This is a pre-approved limit of money you can borrow either in its entirety or in bits at a time. The popularity of these loans is due to its flexibility and ability to reduce mortgages quickly. However, they usually require the borrower to offer their house as security for the loan. A line of credit can be set to a negotiated time (normally 1-5 years) or be classed as revolving (longer terms) and you only have to pay interest on the money you use (or ‘draw down’). Interest rates are variable and due to the level of flexibility are often higher than the standard variable rate. Some lines of credit will allow you to capitalise the interest until you reach your credit limit i.e. use your line of credit to pay off the interest on your line of credit. Most of these loans have a monthly, half yearly or annual fee attached.
These loans are suited to people who are financially responsible and already have property and wish to use their property or equity in their property for renovations, investments or personal use.
ALL IN ONE ACCOUNTS
This is a loan which works as an account where all income is deposited in the account and all expenses come out of the account. The benefit of the All In One Account is its ability to reduce the amount owed and thus the interest payments while providing a one-stop finance shop where your loan, cheque, credit and savings accounts are combined into one. Normally these loans will be at the standard variable rate or slightly higher and may incur monthly fees. Be aware that if the account is split into the loan account, with credit, cheque and ATM facilities placed into satellite accounts, you will need to check your access to funds, how many free transactions you receive, and what associated fees the loan may have.
These loans are suited to medium to high income earners.
100% OFFSET ACCOUNT
This loan is similar to an All In One Account however the money is paid into an account which is linked to the loan – this account is called an Offset Account. Income is deposited into the Offset Account and you use the Offset Account for all your EFTPOS, cheque, internet banking, credit transactions. Whatever is in the Offset Account then comes directly off the loan, or ‘offsets’ the loan amount for interest. Effectively you are not earning interest on your savings, but are benefiting as what would be interest on savings is calculated on a reduction on your loan. The advantages are similar to the All In One Account. These loans normally have a higher interest rate and higher fees due to their flexibility.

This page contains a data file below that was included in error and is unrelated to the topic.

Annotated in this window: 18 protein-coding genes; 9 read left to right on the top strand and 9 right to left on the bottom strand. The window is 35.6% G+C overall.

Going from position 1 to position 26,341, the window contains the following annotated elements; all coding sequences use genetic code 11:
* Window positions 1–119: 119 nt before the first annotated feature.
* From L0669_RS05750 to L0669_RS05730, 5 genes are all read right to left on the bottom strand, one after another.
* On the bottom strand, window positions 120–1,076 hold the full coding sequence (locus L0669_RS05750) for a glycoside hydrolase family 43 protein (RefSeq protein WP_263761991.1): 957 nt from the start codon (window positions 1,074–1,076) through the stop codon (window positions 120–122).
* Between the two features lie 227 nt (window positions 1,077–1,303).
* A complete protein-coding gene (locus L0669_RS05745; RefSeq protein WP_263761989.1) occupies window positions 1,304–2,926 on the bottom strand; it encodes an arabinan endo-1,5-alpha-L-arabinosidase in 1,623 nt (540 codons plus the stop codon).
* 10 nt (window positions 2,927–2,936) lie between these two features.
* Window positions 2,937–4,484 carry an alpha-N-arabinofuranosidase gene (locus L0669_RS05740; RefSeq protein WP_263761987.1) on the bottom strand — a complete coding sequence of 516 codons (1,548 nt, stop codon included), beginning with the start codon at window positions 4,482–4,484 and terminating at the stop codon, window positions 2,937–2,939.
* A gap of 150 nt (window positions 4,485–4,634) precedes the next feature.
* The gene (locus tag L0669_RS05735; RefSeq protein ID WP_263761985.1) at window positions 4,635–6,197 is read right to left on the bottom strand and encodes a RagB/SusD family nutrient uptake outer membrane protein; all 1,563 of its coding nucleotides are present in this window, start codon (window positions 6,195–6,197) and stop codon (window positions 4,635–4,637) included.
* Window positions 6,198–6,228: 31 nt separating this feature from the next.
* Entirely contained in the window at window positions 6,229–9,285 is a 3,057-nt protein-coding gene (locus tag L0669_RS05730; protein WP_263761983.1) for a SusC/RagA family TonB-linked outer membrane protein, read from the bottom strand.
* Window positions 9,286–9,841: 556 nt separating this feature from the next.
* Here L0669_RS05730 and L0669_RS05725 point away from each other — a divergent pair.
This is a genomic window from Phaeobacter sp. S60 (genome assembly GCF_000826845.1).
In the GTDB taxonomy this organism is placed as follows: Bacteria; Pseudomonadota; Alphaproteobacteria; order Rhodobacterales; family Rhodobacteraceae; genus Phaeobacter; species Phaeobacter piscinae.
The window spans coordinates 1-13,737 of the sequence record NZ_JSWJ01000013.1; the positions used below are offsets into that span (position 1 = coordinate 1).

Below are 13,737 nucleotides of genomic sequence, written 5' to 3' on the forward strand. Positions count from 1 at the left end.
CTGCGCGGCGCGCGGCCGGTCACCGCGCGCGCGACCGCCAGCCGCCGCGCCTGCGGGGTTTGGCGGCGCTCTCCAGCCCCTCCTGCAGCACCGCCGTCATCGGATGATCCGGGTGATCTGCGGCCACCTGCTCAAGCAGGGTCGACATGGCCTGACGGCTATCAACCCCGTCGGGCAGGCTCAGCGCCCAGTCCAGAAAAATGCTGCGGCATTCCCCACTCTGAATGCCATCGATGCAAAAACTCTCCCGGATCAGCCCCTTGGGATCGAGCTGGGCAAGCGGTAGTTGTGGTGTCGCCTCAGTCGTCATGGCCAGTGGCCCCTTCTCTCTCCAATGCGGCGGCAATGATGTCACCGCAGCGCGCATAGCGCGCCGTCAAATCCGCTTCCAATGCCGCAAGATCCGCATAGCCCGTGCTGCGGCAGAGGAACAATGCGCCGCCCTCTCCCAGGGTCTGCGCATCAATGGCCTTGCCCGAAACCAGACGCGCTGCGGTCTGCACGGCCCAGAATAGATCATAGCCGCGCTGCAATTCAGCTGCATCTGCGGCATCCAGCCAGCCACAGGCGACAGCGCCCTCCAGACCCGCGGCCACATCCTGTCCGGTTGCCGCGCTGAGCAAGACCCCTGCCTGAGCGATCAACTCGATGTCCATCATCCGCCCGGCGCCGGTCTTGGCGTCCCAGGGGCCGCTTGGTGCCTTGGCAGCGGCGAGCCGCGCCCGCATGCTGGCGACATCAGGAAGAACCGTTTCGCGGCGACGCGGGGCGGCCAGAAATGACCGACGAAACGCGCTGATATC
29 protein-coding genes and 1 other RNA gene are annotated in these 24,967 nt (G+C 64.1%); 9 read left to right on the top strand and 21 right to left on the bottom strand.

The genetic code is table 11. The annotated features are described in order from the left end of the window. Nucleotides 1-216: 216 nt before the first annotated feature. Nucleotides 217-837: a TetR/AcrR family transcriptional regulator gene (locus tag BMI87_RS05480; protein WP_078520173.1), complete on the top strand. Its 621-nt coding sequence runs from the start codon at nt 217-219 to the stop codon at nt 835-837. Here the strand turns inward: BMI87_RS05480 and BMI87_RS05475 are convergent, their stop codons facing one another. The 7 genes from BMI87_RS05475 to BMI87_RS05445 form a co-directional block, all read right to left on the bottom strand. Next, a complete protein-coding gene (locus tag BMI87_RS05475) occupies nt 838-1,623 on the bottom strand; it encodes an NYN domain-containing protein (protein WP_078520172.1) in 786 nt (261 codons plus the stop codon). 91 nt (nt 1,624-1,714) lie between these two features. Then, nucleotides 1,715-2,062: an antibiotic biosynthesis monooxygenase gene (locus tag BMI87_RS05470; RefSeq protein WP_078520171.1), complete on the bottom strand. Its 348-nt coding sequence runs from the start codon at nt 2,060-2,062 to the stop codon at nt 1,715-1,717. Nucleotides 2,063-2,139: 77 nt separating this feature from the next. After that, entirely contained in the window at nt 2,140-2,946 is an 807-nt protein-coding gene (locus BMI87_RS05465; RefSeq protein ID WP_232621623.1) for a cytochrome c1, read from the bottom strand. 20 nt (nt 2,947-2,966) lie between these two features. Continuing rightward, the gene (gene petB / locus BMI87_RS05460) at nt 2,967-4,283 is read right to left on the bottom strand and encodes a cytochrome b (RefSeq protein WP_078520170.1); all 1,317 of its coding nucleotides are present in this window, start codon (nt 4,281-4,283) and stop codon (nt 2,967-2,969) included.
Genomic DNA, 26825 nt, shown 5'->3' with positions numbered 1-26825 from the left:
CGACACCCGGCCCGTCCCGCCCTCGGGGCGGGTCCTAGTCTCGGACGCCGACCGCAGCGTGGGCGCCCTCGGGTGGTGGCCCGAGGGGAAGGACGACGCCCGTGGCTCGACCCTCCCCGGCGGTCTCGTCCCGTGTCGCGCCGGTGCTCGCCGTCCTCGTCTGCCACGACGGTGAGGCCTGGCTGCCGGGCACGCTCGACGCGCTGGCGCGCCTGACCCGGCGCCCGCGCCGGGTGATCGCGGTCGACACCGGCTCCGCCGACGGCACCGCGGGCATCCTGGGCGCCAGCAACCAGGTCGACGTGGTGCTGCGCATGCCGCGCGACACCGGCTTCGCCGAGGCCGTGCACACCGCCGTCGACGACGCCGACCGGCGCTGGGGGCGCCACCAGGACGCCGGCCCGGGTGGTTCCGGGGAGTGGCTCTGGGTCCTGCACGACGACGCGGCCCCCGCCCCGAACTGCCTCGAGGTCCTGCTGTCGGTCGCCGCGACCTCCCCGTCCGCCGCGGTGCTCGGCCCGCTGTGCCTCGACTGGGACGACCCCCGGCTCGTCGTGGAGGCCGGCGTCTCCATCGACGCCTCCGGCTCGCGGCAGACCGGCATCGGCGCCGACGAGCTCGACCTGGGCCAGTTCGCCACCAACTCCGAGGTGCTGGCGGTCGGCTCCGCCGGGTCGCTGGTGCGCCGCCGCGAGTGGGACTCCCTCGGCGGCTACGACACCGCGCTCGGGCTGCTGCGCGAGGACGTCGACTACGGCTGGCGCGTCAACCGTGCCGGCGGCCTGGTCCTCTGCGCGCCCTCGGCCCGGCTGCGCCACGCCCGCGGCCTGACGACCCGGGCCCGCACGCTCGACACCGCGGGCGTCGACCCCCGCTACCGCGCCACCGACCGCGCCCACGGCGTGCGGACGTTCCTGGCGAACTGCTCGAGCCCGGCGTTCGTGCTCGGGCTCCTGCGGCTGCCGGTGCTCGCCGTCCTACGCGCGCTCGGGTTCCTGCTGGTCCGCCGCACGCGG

These loans are directed at medium to high income earners, and to disciplined spenders as the more money kept in the offset account the faster you pay-off your loan.
Partial offset account and an interest offset account are also available.
This is a loan where the overall money borrowed is split into different segments where each segment has a different loan structure i.e. part fixed, part varied and part line of credit. These loans are directed at people who seek to minimize risk and hedge their bets against interest rate changes while maintaining a good degree of flexibility however subject to the proposed structure of the split loans taxation issues may arise in some circumstances.
Tip: Your mortgage provider will assess your personal circumstances then recommend and explain loan types to suit your circumstances.
Disclaimer: This document is for information purposes only, and must not be relied upon as a substitute for professional services or legal advice.